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Game of the Month Game of the Month January - Scapegoat

Game of the Month January - Scapegoat

scapegoatScapegoat is a bit different from the interpersonal Blame game, in that when leaders scapegoat, they do so to avoid taking the heat for an organizational program that is in trouble (rather than as a way to target an internal rival). Many times, managers set up consultants as scapegoats, communicating that a project’s demise or a strategic misstep was the fault of a consultant who was involved with it in some way.
Example:  A productivity program was successful (in the sense that the target numbers were exceeded) but hugely unpopular in a global consumer goods organization. One of the Big Five consulting fi  rms had been brought in to orchestrate the program. The CEO was happy to take the savings the program produced, but he was not willing to accept responsibility for how the program hurt morale and resulted in the loss of some key personnel. As a result, the CEO fi  red the consulting group, maintained that their recommendations resulted in the morale problems, and hired another consulting group to investigate the “misdeeds” of the first one. 

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Games of the Month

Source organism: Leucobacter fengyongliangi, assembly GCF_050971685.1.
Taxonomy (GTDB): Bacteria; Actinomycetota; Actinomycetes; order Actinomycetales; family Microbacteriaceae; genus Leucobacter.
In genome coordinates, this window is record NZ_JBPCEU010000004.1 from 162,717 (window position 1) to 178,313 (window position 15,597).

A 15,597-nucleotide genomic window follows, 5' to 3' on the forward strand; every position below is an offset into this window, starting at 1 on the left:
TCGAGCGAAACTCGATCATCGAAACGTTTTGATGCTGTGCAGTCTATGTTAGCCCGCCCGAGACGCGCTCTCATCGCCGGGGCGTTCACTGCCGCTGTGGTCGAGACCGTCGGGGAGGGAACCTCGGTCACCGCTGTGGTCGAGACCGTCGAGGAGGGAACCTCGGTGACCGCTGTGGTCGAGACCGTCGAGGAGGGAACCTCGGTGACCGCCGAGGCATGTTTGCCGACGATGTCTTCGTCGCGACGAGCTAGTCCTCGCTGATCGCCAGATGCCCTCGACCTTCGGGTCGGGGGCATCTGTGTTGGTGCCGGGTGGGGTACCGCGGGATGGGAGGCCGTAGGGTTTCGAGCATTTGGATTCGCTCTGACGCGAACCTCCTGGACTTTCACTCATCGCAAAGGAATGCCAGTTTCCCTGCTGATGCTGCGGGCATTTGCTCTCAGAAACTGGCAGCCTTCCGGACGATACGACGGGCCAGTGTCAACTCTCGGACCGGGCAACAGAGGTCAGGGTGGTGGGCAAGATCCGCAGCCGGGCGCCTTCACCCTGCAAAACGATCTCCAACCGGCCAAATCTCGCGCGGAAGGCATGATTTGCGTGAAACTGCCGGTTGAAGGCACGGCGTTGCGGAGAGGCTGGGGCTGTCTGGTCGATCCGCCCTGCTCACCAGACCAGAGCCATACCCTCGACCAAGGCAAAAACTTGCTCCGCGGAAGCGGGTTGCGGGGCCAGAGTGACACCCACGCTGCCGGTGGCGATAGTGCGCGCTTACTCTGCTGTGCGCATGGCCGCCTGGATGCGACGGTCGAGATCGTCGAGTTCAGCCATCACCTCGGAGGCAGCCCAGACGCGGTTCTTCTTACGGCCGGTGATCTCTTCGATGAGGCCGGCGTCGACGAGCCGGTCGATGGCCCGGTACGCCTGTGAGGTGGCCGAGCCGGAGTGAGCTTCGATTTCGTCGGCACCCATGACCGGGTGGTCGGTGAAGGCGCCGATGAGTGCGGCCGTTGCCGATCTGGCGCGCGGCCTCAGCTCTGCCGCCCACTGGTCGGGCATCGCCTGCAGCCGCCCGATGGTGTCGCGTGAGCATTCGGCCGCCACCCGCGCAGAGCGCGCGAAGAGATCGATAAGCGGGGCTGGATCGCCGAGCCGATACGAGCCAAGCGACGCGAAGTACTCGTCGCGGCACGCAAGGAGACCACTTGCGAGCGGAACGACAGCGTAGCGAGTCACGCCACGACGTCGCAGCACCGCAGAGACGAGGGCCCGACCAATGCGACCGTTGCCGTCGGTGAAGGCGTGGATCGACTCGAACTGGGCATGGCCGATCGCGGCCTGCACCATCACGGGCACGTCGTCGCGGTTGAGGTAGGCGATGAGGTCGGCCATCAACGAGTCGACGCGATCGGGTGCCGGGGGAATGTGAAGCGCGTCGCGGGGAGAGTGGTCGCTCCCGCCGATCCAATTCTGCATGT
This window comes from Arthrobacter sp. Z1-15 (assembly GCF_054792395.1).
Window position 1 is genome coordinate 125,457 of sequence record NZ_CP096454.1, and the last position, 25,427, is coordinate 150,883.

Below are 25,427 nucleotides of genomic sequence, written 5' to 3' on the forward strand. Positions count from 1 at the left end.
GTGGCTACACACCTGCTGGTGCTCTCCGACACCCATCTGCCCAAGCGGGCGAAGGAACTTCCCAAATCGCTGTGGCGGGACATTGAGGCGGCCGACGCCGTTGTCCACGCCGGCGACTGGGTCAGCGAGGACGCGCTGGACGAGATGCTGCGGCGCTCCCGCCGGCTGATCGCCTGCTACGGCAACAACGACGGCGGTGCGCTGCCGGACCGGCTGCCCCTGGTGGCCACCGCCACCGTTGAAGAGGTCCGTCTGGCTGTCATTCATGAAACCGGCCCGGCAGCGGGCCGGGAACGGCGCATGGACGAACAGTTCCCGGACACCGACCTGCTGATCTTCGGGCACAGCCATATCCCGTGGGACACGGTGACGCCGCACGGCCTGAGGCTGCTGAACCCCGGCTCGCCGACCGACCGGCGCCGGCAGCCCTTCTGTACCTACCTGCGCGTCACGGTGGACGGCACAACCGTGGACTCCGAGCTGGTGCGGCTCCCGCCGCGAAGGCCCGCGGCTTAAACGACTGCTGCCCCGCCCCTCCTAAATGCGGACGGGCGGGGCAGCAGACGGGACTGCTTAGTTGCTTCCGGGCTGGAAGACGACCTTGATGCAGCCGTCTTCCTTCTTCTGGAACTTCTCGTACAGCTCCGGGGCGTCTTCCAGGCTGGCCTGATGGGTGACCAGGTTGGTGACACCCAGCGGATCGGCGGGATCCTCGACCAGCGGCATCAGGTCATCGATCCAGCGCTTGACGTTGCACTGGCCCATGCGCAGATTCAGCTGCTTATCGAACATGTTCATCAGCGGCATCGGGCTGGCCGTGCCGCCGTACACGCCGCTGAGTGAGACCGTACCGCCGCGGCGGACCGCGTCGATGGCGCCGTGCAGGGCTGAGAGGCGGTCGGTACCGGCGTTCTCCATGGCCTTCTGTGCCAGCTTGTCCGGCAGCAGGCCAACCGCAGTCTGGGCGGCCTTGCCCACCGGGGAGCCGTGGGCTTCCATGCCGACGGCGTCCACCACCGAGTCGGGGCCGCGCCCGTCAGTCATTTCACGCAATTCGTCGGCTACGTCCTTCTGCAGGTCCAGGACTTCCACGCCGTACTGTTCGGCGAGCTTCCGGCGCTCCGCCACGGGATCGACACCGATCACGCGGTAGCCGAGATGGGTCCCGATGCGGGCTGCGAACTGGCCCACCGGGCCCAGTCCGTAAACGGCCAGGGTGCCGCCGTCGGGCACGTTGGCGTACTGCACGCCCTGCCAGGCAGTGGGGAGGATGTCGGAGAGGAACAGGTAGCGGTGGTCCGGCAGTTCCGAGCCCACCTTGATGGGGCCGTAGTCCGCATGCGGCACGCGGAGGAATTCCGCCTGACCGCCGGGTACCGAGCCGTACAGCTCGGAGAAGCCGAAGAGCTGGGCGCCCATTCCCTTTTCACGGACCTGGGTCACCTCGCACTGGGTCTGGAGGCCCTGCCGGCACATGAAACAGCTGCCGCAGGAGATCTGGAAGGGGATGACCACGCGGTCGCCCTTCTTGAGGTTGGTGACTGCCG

Token Involvement

To play Token Involvement, a manager conducts opinion surveys, focus group, or involvement meetings to communicate that "your opinion matters", but these activities are done only to make people feel involved rather than actually to involve them. The real intention is just to get rid of the complaints and for managers to show their management that they´re doing the "right" thing-involving their people in the decision-making process. The same game is played when leaders involve their direct reports supercially, soliciting their views on department strategy but relying exclusively on their views on department strategy but relying exclusively on thei own view. Cynicism becomes employees´ultimate response to this game, and they lose respect for management. Perhaps evens worse, when management really needs employees to be committed and contribuing to a major project, they have great difficulty securing this involvement.


Praise for Games at Work

jacopoA terrific read not only for senior leaders and executives but also for employees seeking growth in complex organizations. Goldstein and Read dissect the interpersonal dynamics that affect a company’s performance, provide a framework to understand the games that are commonly played in businesses around the world, and offer practical tools to correct these behaviors and improve the organization’s effectiveness.

Jacopo Bracco Executive Vice President DIRECTV Latin America

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